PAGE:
Out of Rum: Ottoman Alchemical Tradition in its Trans-Imperial Context [ project summary ]
The European scientific revolution(s) cast a long shadow over the ways in which early modern production of knowledge in the Islamicate world has been studied. In the particular case of Ottoman science, this entailed the prioritization of intellectual links with Western Europe over those with Africa and Asia. My project is a natural continuation of my dissertation work, in which I had focused on a particular branch of knowledge, alchemy, and investigated the human and textual agents that enabled its transmission within the early modern Ottoman world. I was particularly interested in the production of “Arab alchemical knowledge” by Turkophone scholars and the resulting vernacularization of this genre by the seventeenth century. Arguably the most important body of works for the former development is a corpus of alchemical writings attributed to an enigmatic sixteenth-century Ottoman alchemist. My earlier research had uncovered, within the manuscript tradition of this corpus, competing and conflicting biographies for its author, which shed important light on the kinds of circles that read, copied, and commented on his writings.
It is also thanks to this same corpus that my attention was initially drawn to India. In 1932, H. E. Stapleton, a British historian of chemistry, wrote a short article on the Arabic manuscripts on alchemy in what was then the Asafiyah Library in Hyderabad. Although Stapleton was primarily interested in the earliest sources for Arab alchemy, the article nonetheless provides a list of later authors that he had encountered within the manuscripts. Among these names are two that are closely associated with the aforementioned corpus: Ali Beg al-Rumi and Muhammad al-Qamari. Thanks to SSRC, I was able to visit Hyderabad in late 2013 and started looking for these manuscripts with which I hoped to trace the story of Ottoman knowledge production beyond the confines of the Empire. My search concentrated on the Oriental Manuscripts Library and Research Institute (OMLRI), which had inherited most of the manuscripts that were once part of the Asafiyah Library’s collection.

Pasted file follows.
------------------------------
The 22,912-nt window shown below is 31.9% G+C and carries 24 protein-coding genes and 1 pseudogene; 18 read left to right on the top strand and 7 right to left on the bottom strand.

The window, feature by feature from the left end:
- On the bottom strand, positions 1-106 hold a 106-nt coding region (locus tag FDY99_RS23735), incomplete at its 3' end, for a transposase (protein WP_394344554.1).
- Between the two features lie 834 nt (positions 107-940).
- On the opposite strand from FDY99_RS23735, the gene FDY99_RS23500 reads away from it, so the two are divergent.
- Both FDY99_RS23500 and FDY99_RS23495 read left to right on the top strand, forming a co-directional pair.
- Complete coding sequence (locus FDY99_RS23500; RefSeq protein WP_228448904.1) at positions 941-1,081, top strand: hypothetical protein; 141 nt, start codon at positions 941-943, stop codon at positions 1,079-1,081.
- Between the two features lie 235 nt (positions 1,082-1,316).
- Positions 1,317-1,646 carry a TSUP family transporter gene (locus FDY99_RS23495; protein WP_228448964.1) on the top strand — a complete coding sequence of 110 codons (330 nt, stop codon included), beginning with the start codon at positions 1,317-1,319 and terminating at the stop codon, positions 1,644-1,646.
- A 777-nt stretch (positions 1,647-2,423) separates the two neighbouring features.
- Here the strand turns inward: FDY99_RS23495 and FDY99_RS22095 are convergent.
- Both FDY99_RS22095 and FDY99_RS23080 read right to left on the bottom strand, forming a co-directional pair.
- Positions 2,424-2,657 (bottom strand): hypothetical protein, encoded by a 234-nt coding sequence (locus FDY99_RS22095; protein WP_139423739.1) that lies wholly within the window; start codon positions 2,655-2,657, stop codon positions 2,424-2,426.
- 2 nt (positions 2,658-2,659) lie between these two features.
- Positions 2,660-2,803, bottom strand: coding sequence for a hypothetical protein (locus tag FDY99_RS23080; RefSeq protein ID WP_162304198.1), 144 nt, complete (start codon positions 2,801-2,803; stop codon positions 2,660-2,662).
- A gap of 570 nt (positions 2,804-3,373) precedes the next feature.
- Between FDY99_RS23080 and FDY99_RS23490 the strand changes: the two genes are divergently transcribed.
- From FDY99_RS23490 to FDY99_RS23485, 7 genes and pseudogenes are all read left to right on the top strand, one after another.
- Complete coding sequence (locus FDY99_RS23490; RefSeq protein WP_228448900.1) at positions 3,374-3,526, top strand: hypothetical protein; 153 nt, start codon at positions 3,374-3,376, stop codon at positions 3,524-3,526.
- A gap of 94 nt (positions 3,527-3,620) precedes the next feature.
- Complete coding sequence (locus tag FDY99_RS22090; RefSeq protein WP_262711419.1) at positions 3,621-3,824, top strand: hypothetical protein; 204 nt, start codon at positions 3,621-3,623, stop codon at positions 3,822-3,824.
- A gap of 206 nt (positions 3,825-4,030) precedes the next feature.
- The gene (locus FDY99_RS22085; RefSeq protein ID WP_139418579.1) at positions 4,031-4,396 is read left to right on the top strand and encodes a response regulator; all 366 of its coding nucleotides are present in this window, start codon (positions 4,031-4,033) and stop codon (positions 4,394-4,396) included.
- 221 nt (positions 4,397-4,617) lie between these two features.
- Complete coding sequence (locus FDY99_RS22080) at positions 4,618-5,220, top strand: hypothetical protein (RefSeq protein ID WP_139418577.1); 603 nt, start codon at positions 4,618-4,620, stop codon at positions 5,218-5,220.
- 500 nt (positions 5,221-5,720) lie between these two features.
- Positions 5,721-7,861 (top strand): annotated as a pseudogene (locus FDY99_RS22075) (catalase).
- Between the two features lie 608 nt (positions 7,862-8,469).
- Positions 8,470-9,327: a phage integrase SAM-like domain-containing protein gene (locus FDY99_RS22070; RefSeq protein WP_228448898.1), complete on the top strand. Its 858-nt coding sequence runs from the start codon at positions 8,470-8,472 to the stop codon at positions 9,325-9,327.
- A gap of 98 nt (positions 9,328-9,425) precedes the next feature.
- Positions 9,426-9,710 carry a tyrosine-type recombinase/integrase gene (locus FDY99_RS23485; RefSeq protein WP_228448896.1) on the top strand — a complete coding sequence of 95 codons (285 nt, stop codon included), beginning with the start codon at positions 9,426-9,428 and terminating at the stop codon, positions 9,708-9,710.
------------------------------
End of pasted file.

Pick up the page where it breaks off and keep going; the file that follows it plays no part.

As is often the case in this line of research, I found what I was looking for, but not exactly what I was expecting to find. I had anticipated a gradual accumulation of Ottoman alchemical works in the Deccan that then ended up at the Asafiyah over a long period of time—and yet these Ottoman manuscripts, significantly more numerous than Stapleton had accounted for in his article, had been brought to Hyderabad from Najaf, Iraq by a single person in the closing years of the nineteenth century. I was able to piece together some details about the life of this individual and uncover his own writings. These findings, bolstered by new material I would later collect in Istanbul, significantly altered the chronological boundaries of my project and, more importantly, prompted new questions concerning the interaction of “traditional” and Western science in the Islamicate world through the long nineteenth-century.